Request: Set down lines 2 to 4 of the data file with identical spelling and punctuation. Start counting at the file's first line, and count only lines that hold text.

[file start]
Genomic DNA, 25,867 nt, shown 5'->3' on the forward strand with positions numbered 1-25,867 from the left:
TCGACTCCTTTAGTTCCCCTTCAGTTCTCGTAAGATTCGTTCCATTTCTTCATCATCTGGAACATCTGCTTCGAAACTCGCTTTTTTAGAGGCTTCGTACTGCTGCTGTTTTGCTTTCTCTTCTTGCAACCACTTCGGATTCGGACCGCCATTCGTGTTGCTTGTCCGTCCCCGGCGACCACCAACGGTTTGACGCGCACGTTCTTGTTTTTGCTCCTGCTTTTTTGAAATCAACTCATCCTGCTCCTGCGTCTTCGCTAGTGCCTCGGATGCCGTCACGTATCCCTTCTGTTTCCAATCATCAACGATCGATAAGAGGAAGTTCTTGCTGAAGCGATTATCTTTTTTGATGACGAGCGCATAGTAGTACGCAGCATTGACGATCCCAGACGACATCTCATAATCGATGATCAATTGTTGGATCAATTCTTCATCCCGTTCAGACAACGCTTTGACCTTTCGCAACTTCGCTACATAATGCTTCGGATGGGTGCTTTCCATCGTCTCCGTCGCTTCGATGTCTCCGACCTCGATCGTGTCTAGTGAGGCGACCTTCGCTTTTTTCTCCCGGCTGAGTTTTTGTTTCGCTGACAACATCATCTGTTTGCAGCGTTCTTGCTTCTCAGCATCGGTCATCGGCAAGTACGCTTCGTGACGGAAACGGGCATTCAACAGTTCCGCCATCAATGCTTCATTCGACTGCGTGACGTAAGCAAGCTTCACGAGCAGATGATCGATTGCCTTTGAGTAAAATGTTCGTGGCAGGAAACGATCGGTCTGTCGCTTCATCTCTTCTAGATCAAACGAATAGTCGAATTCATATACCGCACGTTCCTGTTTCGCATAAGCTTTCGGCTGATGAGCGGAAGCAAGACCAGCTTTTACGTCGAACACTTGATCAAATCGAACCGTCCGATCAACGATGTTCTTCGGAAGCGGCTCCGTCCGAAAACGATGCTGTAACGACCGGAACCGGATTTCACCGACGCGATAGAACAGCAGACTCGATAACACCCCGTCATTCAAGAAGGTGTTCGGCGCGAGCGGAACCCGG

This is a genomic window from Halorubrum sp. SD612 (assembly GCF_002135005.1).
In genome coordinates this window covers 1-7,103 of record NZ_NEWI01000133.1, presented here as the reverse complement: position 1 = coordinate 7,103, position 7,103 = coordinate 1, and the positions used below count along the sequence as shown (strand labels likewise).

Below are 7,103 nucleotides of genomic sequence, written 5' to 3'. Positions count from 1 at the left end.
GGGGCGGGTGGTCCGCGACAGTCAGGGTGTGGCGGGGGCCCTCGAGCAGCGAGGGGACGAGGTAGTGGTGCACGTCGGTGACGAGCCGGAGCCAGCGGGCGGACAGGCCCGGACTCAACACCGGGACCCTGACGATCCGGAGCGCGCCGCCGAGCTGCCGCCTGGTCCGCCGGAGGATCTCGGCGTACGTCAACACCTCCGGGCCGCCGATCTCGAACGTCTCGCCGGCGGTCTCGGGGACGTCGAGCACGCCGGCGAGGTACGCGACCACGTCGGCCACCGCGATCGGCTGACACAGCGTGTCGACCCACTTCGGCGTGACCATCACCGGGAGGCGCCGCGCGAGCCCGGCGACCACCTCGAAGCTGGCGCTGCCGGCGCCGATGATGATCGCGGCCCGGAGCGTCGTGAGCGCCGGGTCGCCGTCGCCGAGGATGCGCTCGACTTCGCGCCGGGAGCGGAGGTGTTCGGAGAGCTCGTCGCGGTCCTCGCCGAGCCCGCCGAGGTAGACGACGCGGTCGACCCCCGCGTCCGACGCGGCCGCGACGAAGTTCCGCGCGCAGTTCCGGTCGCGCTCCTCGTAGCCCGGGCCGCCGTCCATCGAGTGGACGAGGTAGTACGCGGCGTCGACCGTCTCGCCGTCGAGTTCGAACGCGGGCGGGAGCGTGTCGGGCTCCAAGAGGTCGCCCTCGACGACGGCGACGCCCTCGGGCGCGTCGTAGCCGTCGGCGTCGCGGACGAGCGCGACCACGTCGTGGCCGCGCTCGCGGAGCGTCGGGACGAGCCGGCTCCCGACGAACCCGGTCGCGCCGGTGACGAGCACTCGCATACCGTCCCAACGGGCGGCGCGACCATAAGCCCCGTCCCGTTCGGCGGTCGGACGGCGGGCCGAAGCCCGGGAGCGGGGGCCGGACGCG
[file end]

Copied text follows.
TCGACTCCTTTAGTTCCCCTTCAGTTCTCGTAAGATTCGTTCCATTTCTTCATCATCTGGAACATCTGCTTCGAAACTCGCTTTTTTAGAGGCTTCGTACTGCTGCTGTTTTGCTTTCTCTTCTTGCAACCACTTCGGATTCGGACCGCCATTCGTGTTGCTTGTCCGTCCCCGGCGACCACCAACGGTTTGACGCGCACGTTCTTGTTTTTGCTCCTGCTTTTTTGAAATCAACTCATCCTGCTCCTGCGTCTTCGCTAGTGCCTCGGATGCCGTCACGTATCCCTTCTGTTTCCAATCATCAACGATCGATAAGAGGAAGTTCTTGCTGAAGCGATTATCTTTTTTGATGACGAGCGCATAGTAGTACGCAGCATTGACGATCCCAGACGACATCTCATAATCGATGATCAATTGTTGGATCAATTCTTCATCCCGTTCAGACAACGCTTTGACCTTTCGCAACTTCGCTACATAATGCTTCGGATGGGTGCTTTCCATCGTCTCCGTCGCTTCGATGTCTCCGACCTCGATCGTGTCTAGTGAGGCGACCTTCGCTTTTTTCTCCCGGCTGAGTTTTTGTTTCGCTGACAACATCATCTGTTTGCAGCGTTCTTGCTTCTCAGCATCGGTCATCGGCAAGTACGCTTCGTGACGGAAACGGGCATTCAACAGTTCCGCCATCAATGCTTCATTCGACTGCGTGACGTAAGCAAGCTTCACGAGCAGATGATCGATTGCCTTTGAGTAAAATGTTCGTGGCAGGAAACGATCGGTCTGTCGCTTCATCTCTTCTAGATCAAACGAATAGTCGAATTCATATACCGCACGTTCCTGTTTCGCATAAGCTTTCGGCTGATGAGCGGAAGCAAGACCAGCTTTTACGTCGAACACTTGATCAAATCGAACCGTCCGATCAACGATGTTCTTCGGAAGCGGCTCCGTCCGAAAACGATGCTGTAACGACCGGAACCGGATTTCACCGACGCGATAGAACAGCAGACTCGATAACACCCCGTCATTCAAGAAGGTGTTCGGCGCGAGCGGAACCCGG

This is a genomic window from Halorubrum sp. SD612 (assembly GCF_002135005.1).
In genome coordinates this window covers 1-7,103 of record NZ_NEWI01000133.1, presented here as the reverse complement: position 1 = coordinate 7,103, position 7,103 = coordinate 1, and the positions used below count along the sequence as shown (strand labels likewise).